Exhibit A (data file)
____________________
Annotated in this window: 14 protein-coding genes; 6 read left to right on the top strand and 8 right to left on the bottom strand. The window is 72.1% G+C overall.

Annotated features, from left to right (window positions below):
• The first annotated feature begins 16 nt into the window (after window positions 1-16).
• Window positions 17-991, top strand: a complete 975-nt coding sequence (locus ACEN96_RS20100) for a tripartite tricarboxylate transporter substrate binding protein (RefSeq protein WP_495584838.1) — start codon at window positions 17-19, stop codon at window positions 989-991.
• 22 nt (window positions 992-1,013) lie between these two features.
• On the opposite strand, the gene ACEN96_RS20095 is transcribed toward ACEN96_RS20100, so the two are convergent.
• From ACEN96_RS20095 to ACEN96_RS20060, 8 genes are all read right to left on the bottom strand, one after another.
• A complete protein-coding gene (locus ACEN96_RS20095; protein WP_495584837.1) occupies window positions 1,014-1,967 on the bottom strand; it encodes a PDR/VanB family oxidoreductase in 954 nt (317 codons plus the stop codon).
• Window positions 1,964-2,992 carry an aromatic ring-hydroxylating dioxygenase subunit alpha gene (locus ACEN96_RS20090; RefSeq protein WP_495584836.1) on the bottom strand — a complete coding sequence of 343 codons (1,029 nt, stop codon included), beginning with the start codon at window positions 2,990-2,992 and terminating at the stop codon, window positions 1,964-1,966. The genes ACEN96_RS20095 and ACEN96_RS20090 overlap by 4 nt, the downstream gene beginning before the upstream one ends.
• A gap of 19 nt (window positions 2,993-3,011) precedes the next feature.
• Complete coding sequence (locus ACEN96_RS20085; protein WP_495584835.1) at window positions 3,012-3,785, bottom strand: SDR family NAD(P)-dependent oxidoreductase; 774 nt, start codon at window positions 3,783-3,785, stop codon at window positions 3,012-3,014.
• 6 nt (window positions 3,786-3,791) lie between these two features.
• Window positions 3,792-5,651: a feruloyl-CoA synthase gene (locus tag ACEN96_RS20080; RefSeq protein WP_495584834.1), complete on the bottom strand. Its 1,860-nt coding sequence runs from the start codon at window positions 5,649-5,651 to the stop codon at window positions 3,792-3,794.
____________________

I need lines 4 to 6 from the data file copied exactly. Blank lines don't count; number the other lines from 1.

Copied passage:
• Window positions 17-991, top strand: a complete 975-nt coding sequence (locus ACEN96_RS20100) for a tripartite tricarboxylate transporter substrate binding protein (RefSeq protein WP_495584838.1) — start codon at window positions 17-19, stop codon at window positions 989-991.
• 22 nt (window positions 992-1,013) lie between these two features.
• On the opposite strand, the gene ACEN96_RS20095 is transcribed toward ACEN96_RS20100, so the two are convergent.